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Why You Shouldn’t Evade Jury Duty

July 14, 2015 Hastings and Hastings

On the surface, evading jury duty seems like a harmless act. Indeed, when most people are faced with a summons, their firstinstinct is to toss it in the trash and pretend they never received it. “What’s the worst that could happen, right? I didn’t really do anything wrong and its surely not illegal.” To this, one must answer emphatically with the following—false!

That jury duty summons is a call to civil service. A call to fulfill an obligation you presumably agreed to by entering into a social contract with the rest of the community. What’s more, evading jury duty is against the law. It is considered a type of fraud, and fines up to $2,000 dollars can be pressed against any jury duty dodgers. What’s worse, jail time is also a possibility.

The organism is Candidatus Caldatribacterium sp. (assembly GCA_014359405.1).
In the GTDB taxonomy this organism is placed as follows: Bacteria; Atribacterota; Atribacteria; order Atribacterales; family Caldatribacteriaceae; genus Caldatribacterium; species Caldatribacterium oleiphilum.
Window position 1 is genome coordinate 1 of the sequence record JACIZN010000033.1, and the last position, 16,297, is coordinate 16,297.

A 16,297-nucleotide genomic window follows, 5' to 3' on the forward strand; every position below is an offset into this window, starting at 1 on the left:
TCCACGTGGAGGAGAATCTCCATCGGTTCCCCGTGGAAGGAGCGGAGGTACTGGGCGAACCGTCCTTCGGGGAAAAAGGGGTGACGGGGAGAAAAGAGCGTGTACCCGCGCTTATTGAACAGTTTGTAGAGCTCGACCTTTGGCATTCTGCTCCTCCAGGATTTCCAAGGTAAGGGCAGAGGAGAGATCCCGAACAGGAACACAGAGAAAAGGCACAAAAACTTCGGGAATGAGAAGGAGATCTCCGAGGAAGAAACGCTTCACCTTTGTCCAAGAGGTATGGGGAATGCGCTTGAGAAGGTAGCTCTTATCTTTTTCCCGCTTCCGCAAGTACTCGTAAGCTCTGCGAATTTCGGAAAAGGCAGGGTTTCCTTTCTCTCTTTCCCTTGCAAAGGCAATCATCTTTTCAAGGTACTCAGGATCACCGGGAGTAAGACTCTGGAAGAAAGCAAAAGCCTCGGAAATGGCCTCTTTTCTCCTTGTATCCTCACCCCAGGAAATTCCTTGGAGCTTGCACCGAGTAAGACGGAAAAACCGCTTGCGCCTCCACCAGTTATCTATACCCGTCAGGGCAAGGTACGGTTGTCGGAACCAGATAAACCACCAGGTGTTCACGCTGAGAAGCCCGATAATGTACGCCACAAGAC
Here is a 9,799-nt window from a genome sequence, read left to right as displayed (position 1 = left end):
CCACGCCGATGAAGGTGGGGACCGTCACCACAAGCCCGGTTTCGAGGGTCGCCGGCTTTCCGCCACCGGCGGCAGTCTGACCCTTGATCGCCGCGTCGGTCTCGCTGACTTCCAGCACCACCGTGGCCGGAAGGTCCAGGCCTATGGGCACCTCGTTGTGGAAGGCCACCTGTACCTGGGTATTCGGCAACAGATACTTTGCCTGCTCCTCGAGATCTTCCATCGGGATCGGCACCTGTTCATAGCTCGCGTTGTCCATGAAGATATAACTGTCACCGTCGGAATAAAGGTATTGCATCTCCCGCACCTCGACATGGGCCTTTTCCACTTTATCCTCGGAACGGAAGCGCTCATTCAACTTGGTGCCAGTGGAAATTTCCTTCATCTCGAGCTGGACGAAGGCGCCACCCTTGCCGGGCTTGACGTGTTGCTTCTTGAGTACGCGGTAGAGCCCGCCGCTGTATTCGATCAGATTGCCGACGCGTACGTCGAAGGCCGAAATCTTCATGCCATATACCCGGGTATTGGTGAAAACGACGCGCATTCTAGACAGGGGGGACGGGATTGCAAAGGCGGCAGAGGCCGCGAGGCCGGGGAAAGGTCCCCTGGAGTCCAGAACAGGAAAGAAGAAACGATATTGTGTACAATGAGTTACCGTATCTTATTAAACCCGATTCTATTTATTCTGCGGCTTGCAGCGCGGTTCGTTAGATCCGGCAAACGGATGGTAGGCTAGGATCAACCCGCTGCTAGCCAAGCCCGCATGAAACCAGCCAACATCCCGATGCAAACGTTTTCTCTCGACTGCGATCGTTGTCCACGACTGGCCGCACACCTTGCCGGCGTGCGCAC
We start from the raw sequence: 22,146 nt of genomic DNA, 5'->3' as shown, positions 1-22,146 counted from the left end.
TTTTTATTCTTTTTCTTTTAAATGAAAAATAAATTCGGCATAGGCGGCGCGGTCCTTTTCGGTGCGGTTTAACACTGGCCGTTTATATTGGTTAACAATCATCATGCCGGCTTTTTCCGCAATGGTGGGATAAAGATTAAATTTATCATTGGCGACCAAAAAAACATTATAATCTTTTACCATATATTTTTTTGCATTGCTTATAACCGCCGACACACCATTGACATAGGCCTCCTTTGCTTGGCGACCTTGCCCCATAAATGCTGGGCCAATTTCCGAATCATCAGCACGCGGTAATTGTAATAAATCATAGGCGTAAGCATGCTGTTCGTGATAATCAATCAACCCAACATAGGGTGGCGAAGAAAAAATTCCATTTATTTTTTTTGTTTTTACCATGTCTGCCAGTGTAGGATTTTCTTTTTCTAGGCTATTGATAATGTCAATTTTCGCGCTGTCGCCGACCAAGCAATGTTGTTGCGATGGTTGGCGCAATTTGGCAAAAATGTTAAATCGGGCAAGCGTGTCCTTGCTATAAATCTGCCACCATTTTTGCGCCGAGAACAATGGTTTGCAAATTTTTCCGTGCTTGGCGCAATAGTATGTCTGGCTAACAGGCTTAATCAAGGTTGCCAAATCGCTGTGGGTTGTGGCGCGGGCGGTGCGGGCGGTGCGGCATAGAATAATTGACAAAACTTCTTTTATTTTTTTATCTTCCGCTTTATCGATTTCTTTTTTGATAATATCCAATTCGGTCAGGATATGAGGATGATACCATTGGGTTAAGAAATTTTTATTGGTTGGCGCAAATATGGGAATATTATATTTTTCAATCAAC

How rigorous Jury Duty summons are upheld are largely contingent on the state you are summoned to serve. In Massachusetts, 48,000 people were fined the maximum penalty of $2,000 dollars and in LA alone, $940,000 in fines were levied against citizens.

There are, however, legitimate reasons for exemption from jury duty. One of the most tenable excuses is a debilitating illness, or handicap that prohibits you from performing your duties as a juror.  For instance, if you are amidst a bi-polar episode, the court will probably deem you unsuitable to serve with a jury of your peers.

What is not a legitimate excuse for skipping jury duty is work or school. It is illegal for your employer to fire you for serving your state or district courts as a juror, what’s more, colleges have policies in place for students who must serve on a jury.

You should serve your community because it has always served you. Jury duty is a chance to take a break from monotony, enjoy free lunches on the states dime, and give back to your community.